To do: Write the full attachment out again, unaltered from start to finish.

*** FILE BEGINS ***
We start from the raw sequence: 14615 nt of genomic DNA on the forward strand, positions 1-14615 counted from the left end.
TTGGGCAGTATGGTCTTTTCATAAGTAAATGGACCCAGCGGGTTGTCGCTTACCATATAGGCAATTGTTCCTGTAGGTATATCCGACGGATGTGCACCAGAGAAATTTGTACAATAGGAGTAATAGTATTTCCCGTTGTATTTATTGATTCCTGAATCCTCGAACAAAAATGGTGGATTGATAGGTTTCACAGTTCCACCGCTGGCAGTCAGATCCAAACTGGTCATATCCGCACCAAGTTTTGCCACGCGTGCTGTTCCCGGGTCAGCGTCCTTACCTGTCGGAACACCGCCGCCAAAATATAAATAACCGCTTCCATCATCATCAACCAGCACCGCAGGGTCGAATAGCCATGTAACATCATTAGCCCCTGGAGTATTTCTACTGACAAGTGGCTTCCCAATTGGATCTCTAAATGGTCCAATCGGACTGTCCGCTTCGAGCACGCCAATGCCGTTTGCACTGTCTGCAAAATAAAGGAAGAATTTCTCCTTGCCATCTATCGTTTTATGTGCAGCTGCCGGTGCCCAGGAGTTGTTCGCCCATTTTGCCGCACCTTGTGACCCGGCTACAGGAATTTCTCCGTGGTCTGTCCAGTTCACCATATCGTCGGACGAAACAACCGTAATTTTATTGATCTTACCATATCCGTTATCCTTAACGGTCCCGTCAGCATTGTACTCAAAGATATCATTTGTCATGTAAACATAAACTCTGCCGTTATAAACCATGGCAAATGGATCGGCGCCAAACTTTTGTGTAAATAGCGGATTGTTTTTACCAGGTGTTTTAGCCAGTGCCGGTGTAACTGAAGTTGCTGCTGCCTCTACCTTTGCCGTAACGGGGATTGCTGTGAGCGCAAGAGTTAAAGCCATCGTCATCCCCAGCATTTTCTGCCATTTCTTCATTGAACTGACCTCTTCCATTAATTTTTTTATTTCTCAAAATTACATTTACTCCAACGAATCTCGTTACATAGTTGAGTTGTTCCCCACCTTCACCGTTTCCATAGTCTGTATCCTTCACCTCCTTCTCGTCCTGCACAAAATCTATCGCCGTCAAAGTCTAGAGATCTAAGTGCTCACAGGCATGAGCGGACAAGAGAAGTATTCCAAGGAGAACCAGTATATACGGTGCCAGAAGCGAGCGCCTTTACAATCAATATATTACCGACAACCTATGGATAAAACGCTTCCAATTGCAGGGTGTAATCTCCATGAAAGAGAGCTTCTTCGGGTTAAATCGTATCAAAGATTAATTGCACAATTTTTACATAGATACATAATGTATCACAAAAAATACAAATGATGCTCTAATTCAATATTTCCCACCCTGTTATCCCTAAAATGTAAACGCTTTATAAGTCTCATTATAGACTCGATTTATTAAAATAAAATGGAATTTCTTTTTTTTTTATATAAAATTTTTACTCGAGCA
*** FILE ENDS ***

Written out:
We start from the raw sequence: 14615 nt of genomic DNA on the forward strand, positions 1-14615 counted from the left end.
TTGGGCAGTATGGTCTTTTCATAAGTAAATGGACCCAGCGGGTTGTCGCTTACCATATAGGCAATTGTTCCTGTAGGTATATCCGACGGATGTGCACCAGAGAAATTTGTACAATAGGAGTAATAGTATTTCCCGTTGTATTTATTGATTCCTGAATCCTCGAACAAAAATGGTGGATTGATAGGTTTCACAGTTCCACCGCTGGCAGTCAGATCCAAACTGGTCATATCCGCACCAAGTTTTGCCACGCGTGCTGTTCCCGGGTCAGCGTCCTTACCTGTCGGAACACCGCCGCCAAAATATAAATAACCGCTTCCATCATCATCAACCAGCACCGCAGGGTCGAATAGCCATGTAACATCATTAGCCCCTGGAGTATTTCTACTGACAAGTGGCTTCCCAATTGGATCTCTAAATGGTCCAATCGGACTGTCCGCTTCGAGCACGCCAATGCCGTTTGCACTGTCTGCAAAATAAAGGAAGAATTTCTCCTTGCCATCTATCGTTTTATGTGCAGCTGCCGGTGCCCAGGAGTTGTTCGCCCATTTTGCCGCACCTTGTGACCCGGCTACAGGAATTTCTCCGTGGTCTGTCCAGTTCACCATATCGTCGGACGAAACAACCGTAATTTTATTGATCTTACCATATCCGTTATCCTTAACGGTCCCGTCAGCATTGTACTCAAAGATATCATTTGTCATGTAAACATAAACTCTGCCGTTATAAACCATGGCAAATGGATCGGCGCCAAACTTTTGTGTAAATAGCGGATTGTTTTTACCAGGTGTTTTAGCCAGTGCCGGTGTAACTGAAGTTGCTGCTGCCTCTACCTTTGCCGTAACGGGGATTGCTGTGAGCGCAAGAGTTAAAGCCATCGTCATCCCCAGCATTTTCTGCCATTTCTTCATTGAACTGACCTCTTCCATTAATTTTTTTATTTCTCAAAATTACATTTACTCCAACGAATCTCGTTACATAGTTGAGTTGTTCCCCACCTTCACCGTTTCCATAGTCTGTATCCTTCACCTCCTTCTCGTCCTGCACAAAATCTATCGCCGTCAAAGTCTAGAGATCTAAGTGCTCACAGGCATGAGCGGACAAGAGAAGTATTCCAAGGAGAACCAGTATATACGGTGCCAGAAGCGAGCGCCTTTACAATCAATATATTACCGACAACCTATGGATAAAACGCTTCCAATTGCAGGGTGTAATCTCCATGAAAGAGAGCTTCTTCGGGTTAAATCGTATCAAAGATTAATTGCACAATTTTTACATAGATACATAATGTATCACAAAAAATACAAATGATGCTCTAATTCAATATTTCCCACCCTGTTATCCCTAAAATGTAAACGCTTTATAAGTCTCATTATAGACTCGATTTATTAAAATAAAATGGAATTTCTTTTTTTTTTATATAAAATTTTTACTCGAGCA